ORCHARD PARK, N.Y. — How do you tell an NFL player to stop doing the thing that nearly cost his team a game — but also won it?

Buffalo Bills quarterback Josh Allen’s ability to extend plays is well-documented 14 starts into his career. But through three games of the 2019 season, the lows have also been apparent, with the latest example being an interception he threw Sunday off one leg while stiff-arming a Cincinnati Bengals defensive lineman.

But for every “what was he thinking?” there’s a corresponding “how did he do that?” play. It’s tough on a coach because it’s difficult to criticize those great moments that have played a critical role in Buffalo’s first 3-0 start since 2011.

More examples: Allen’s 27-yard completion to John Brown on the run and perfectly lofted over two Cincinnati defenders. His pirouette on a dime to break free of one of the league’s best defensive linemen, Geno Atkins, before fixing his eyes downfield and hitting Dawson Knox for a first down. Breaking free when Andrew Brown had him by the jersey and ripping off an 8-yard scramble to give the Bills first-and-goal on their game-winning drive.

“To me, it’s the development of a young quarterback, and it’s Josh’s athleticism,” Bills coach Sean McDermott said. “Being around a couple athletic quarterbacks in my past, it can work both ways sometimes. So you just have to continue to understand your job and just be one-eleventh of what we’re trying to do, and then we’ll move the football effectively when we do that.

“When you don’t take care of the football — and Josh knows, he’s talked about it — you put your team in harm’s way. So … that’s one of the areas we have to do a better job in.”

Allen was contrite after his interception, and that was caught on camera immediately after the play and game.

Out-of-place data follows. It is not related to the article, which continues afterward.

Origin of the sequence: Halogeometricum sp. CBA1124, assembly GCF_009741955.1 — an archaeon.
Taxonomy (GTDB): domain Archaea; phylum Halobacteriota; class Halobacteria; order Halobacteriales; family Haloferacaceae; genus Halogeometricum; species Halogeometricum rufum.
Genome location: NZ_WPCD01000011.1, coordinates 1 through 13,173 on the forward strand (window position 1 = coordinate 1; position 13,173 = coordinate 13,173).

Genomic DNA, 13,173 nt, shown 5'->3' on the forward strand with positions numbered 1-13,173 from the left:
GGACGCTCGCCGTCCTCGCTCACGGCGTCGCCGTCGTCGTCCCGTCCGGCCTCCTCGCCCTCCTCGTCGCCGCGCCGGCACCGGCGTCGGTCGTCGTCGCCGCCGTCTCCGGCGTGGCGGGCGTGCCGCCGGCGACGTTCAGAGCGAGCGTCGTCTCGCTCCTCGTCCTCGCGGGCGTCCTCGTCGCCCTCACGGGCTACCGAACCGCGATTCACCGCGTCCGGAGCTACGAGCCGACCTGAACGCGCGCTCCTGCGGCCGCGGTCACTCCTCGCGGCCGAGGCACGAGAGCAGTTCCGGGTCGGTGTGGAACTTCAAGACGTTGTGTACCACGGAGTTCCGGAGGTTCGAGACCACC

“It’s one of those things that’ll be taken care of,” he said. “It’s got to be put through my head that it can’t happen. I’m moving on from it, I’ve learned from it, and I can truly say that it’s not going to happen again.”

The second-year quarterback said he knows better whenever one of these “bad Josh” plays occurs. The problem is that there is no concrete formula to determine when he should prioritize extending a play and when he should focus on extending a drive.

Offensive coordinator Brian Daboll said that’s a difficult determination to make because it’s mostly up to Allen to figure out in the moment, and the Bills are not going to take away the trait that makes Allen so dynamic — but also so mercurial.

“Each individual circumstance is so different,” Daboll said. “A lot of it is instinctive, and one thing you never want to do as a coach is take a player’s instinct away from him.”

The Bills get their toughest test of the season to date Sunday, when they play host to the 3-0 New England Patriots (1 p.m. ET, CBS). If ever there were a defense to test the legitimacy of Allen’s instincts, it’s this Patriots unit that has given up 17 total points through three games while intercepting a league-high six passes.

“The good thing about this is we haven’t played our best football yet,” Allen said. “We found ways to win.”

If Allen is correct, and the undefeated Bills will get better from here, Sunday’s matchup could be the best game played at New Era Field this season. If not, New England will call his bluff.